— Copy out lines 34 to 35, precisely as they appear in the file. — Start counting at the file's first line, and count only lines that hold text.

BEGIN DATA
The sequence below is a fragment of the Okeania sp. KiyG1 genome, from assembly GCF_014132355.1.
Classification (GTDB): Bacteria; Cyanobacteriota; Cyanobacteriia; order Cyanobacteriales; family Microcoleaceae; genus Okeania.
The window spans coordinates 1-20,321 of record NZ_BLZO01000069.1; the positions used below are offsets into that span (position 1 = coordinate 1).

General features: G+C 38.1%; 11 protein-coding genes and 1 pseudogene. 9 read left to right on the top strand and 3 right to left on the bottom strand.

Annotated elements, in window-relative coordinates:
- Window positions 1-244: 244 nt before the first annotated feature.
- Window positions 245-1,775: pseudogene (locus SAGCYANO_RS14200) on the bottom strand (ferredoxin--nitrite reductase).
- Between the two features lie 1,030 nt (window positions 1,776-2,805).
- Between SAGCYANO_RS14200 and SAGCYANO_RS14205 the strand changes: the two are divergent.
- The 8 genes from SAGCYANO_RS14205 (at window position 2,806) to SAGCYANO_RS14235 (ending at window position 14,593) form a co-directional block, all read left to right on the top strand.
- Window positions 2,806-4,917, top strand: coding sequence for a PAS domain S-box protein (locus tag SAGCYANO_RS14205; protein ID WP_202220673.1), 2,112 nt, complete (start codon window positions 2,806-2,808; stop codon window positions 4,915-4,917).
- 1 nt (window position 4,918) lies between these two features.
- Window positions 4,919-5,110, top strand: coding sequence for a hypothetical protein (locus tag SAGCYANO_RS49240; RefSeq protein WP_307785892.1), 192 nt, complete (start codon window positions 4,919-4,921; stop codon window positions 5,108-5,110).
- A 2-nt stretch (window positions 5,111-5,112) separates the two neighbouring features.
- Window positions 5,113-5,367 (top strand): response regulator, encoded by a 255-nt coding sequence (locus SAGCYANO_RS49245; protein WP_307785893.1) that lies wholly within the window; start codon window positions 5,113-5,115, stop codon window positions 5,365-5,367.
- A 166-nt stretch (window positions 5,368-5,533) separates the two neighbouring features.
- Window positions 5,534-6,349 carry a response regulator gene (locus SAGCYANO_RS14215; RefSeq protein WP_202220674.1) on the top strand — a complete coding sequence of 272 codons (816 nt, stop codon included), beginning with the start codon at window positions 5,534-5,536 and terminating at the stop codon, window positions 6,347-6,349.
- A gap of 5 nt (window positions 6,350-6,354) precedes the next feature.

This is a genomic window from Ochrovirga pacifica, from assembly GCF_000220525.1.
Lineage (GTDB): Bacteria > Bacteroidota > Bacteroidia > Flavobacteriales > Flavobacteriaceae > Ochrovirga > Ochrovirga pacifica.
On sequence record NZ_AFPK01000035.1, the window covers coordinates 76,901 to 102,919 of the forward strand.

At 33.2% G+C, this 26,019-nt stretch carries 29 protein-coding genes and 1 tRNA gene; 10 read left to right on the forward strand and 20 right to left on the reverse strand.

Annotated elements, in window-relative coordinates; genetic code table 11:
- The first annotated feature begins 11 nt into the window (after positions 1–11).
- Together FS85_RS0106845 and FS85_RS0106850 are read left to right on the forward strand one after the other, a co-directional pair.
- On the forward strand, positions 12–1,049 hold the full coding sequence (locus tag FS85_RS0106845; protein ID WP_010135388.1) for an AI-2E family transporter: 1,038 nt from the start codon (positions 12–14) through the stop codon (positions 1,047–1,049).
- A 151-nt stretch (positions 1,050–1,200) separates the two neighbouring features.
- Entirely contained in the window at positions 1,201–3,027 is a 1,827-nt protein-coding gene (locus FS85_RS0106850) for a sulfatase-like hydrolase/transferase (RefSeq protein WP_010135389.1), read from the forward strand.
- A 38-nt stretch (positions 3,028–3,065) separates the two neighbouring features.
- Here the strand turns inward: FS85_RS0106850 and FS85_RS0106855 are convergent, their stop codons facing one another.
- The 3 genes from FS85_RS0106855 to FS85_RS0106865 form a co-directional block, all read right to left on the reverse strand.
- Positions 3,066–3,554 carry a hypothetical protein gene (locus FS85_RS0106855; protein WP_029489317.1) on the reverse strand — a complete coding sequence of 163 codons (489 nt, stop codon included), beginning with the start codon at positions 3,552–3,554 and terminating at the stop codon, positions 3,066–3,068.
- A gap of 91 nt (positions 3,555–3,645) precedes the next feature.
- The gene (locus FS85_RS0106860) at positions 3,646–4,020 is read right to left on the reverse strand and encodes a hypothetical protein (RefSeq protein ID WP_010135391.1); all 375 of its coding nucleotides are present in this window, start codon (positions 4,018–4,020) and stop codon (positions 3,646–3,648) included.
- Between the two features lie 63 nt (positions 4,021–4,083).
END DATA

- The gene (locus FS85_RS0106860) at positions 3,646–4,020 is read right to left on the reverse strand and encodes a hypothetical protein (RefSeq protein ID WP_010135391.1); all 375 of its coding nucleotides are present in this window, start codon (positions 4,018–4,020) and stop codon (positions 3,646–3,648) included.
- Between the two features lie 63 nt (positions 4,021–4,083).